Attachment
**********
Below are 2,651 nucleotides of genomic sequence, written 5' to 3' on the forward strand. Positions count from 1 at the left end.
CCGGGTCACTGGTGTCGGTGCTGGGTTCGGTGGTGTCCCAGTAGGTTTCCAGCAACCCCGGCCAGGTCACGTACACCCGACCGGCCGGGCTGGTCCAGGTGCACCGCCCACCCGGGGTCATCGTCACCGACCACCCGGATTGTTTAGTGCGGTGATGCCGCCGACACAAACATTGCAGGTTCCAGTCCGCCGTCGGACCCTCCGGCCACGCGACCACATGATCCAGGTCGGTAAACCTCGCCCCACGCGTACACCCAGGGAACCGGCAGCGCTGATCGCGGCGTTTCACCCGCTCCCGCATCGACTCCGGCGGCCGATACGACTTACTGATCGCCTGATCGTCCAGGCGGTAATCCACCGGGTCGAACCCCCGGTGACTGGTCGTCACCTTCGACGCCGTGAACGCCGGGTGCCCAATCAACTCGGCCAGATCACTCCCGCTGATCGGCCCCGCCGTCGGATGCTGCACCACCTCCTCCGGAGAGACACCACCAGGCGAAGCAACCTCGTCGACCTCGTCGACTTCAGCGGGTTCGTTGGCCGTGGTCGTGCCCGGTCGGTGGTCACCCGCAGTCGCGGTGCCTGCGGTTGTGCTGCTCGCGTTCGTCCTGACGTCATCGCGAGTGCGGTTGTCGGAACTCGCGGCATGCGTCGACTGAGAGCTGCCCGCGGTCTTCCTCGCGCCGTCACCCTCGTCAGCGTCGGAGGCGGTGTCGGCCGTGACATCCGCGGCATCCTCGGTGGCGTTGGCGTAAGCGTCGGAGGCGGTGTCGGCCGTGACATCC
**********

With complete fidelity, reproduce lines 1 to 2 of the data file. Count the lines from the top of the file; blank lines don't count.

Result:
Below are 2,651 nucleotides of genomic sequence, written 5' to 3' on the forward strand. Positions count from 1 at the left end.
CCGGGTCACTGGTGTCGGTGCTGGGTTCGGTGGTGTCCCAGTAGGTTTCCAGCAACCCCGGCCAGGTCACGTACACCCGACCGGCCGGGCTGGTCCAGGTGCACCGCCCACCCGGGGTCATCGTCACCGACCACCCGGATTGTTTAGTGCGGTGATGCCGCCGACACAAACATTGCAGGTTCCAGTCCGCCGTCGGACCCTCCGGCCACGCGACCACATGATCCAGGTCGGTAAACCTCGCCCCACGCGTACACCCAGGGAACCGGCAGCGCTGATCGCGGCGTTTCACCCGCTCCCGCATCGACTCCGGCGGCCGATACGACTTACTGATCGCCTGATCGTCCAGGCGGTAATCCACCGGGTCGAACCCCCGGTGACTGGTCGTCACCTTCGACGCCGTGAACGCCGGGTGCCCAATCAACTCGGCCAGATCACTCCCGCTGATCGGCCCCGCCGTCGGATGCTGCACCACCTCCTCCGGAGAGACACCACCAGGCGAAGCAACCTCGTCGACCTCGTCGACTTCAGCGGGTTCGTTGGCCGTGGTCGTGCCCGGTCGGTGGTCACCCGCAGTCGCGGTGCCTGCGGTTGTGCTGCTCGCGTTCGTCCTGACGTCATCGCGAGTGCGGTTGTCGGAACTCGCGGCATGCGTCGACTGAGAGCTGCCCGCGGTCTTCCTCGCGCCGTCACCCTCGTCAGCGTCGGAGGCGGTGTCGGCCGTGACATCCGCGGCATCCTCGGTGGCGTTGGCGTAAGCGTCGGAGGCGGTGTCGGCCGTGACATCC